Key Elements for Organizational Adoption

Posted on March 19, 2019


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This guest post is from Amanda Nagl of Bang the Table


Change management theory and organizational adoption strategies vary in the number of steps, key takeawaysAmanda Nagl and must-do’s that are attached to success.   A simple search shows a range of five to sixteen components that researchers believe are necessary to ensure organizational adoption. Analyzing these with a lens toward the adoption of an online community engagement practice within a local government allows a narrowing of those items.   Three key components that must be actively pursued to make comprehensive community engagement practice “sticky” at an organization: clear problem identification, a committed core team with executive permission, and structures for reporting and rewards.

Clear problem identification is the cornerstone of any research paper; the first step in the curriculum we’ve developed for creating a comprehensive community engagement strategy; the most important step in defining organizational change.  If you are unable to state the issues and challenges that are leading to the online space and to an increased desire for community input, the rest will be extraordinarily challenging. Gaining understanding and buy-in for “why” change is needed is critical when asking people to change the way they think, work, act and feel about current process and outcomes.  Every change process will encounter rough patches that require a rallying cry, or reminder as to why the initiative was started in the first place. Revisiting a clearly established reason is the easiest and best way to move forward over the hurdle. Simon Sinek describes this concept as the cornerstone to overall organizational success in his best-seller, Start with Why–a great read on the value of clarity in purpose.

A committed core team is critical to success and beats the alternative of a single cheerleader, every time.  The team will offer support to one another when it is needed and will allow multiple vantage points to be considered when alternatives are weighed; ultimately leading to the best decision for the majority over the tendency one may have to support only what they know.   The state of community engagement professionals in the United States is simply that they are new in definition though not in practice; meaning for most, it is at most 25% of their overall job function and performance evaluation criterion. Competing roles, tasks and values leads to diluted direction and shifting priorities.  Building a team with a shared vision means that there are more hands to help when the load gets heavy. It also provides a pathway for organizational adoption by including a representative from otherwise hard to reach work groups.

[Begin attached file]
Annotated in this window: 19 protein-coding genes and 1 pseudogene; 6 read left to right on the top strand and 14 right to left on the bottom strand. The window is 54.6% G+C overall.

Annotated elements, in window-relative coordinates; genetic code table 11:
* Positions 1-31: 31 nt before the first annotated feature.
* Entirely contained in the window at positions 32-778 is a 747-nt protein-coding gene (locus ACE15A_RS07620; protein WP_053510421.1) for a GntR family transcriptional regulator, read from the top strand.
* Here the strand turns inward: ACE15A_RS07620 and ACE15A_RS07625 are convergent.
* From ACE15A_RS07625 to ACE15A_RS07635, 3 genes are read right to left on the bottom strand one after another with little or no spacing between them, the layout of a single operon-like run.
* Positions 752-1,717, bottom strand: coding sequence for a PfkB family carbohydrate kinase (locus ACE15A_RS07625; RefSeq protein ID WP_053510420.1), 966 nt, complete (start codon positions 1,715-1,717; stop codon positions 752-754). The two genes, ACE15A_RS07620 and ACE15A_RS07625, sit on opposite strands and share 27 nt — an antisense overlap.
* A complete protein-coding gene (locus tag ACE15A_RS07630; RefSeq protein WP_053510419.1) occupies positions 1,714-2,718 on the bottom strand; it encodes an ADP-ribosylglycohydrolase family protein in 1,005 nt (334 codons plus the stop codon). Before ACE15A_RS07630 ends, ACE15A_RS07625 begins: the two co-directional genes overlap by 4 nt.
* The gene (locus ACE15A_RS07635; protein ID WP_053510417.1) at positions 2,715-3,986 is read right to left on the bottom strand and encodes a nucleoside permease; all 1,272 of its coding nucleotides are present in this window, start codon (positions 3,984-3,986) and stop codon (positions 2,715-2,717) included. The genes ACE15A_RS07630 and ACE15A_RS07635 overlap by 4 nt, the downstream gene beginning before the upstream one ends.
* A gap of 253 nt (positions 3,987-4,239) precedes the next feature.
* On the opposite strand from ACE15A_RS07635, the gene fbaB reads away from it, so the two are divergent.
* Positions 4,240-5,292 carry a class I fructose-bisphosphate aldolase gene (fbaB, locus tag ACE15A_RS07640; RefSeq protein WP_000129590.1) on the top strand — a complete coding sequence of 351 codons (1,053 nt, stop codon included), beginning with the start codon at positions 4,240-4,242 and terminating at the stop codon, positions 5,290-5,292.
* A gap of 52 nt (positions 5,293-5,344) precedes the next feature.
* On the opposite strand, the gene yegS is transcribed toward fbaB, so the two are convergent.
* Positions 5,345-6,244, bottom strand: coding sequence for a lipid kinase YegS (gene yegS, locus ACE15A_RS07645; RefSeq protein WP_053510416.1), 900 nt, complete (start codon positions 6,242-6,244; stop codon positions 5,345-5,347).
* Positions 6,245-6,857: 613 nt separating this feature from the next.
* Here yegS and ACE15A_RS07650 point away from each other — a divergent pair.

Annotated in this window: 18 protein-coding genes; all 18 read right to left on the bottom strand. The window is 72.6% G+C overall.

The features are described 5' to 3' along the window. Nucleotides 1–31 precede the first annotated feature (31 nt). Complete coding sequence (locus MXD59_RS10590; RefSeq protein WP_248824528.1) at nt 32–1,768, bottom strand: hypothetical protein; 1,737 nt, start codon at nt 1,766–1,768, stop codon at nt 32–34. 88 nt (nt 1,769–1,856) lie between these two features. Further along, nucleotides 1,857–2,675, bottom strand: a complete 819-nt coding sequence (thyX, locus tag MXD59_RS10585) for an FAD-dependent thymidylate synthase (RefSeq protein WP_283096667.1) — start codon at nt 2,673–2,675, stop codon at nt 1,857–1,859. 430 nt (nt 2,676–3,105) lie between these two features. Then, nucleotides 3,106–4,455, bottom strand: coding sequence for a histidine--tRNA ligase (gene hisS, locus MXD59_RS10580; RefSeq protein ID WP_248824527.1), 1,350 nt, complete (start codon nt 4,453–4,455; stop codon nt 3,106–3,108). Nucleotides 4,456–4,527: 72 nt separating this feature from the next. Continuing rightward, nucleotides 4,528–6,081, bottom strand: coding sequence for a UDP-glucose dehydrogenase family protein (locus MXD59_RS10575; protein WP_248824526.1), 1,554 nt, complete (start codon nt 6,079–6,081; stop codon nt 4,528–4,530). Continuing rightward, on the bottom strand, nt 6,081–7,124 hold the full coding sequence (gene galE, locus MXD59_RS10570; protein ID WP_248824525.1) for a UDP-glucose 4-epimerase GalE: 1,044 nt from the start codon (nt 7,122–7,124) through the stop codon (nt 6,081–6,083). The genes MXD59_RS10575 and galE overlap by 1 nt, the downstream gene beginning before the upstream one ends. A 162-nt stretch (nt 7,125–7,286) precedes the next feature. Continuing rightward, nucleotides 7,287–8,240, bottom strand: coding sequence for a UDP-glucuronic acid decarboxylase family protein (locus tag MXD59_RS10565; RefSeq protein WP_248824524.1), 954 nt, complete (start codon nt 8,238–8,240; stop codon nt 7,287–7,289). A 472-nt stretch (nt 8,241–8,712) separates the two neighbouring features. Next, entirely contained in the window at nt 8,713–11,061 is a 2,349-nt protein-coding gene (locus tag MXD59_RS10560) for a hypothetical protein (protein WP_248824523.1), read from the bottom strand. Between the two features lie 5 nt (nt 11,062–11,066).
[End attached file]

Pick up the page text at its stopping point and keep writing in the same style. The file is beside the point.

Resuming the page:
The added component of executive blessing or at a minimum, consent, will assure that the group is working in concert with the leadership team.  It provides the core team an opportunity to increase favor by making connections to the overall direction of the organization. In the case of local government, it can be even easier to gain favor from elected officials for new engagement strategies and techniques–an almost continuous request from their constituents.  Utilizing this common interest and direction is typically advantageous but can cause friction if it is not aligned with executive direction. Bringing all these elements together into a strategic council objective or goal left to the team to implement can increase the allocation of resources and set the organization up for success in the final element.

Analyzing the results from early adopters or focus groups and sharing those results, as well as lessons learned, go a long way in creating validity for new ideas and can serve as a secondary launching point for the remainder of the organization.  Just like anything else, recognizing and rewarding the new behavior through already established methods can provide added incentives. Daniel Pink says in his book, Drive, that financial incentives are not always the best approach.  For those doing community engagement work, assuming they are already fairly compensated, it is likely much more valuable to reward through approved projects and public recognition.

The success we have seen with Let’s Talk Parker exceeded our expectations. Getting the organizational change management right was critical to  Finding the key people within the organization who would take off and run with it was huge. Also spending a lot of time in the beginning extolling the benefits of the system and the benefits of community engagement in general was a significant factor. I believe in online community engagement and that comes across. I think it helped with our rate of adoption for the system. Spending time in the beginning explaining why it was important proved to be effective. It boils down to applying the basic change management principles we all learned in graduate school. That stuff works. Go figure!

-Dannette Robberson, Assistant to the Town Manager, MPA

To hear more about Dannette’s experience at the Town of Parker and the specific steps she and the organization have taken, join her and Amanda Nagl, US Practice Lead at Bang the Table, as they take a deep dive into the process they followed.  Register for the March 20 webinar.

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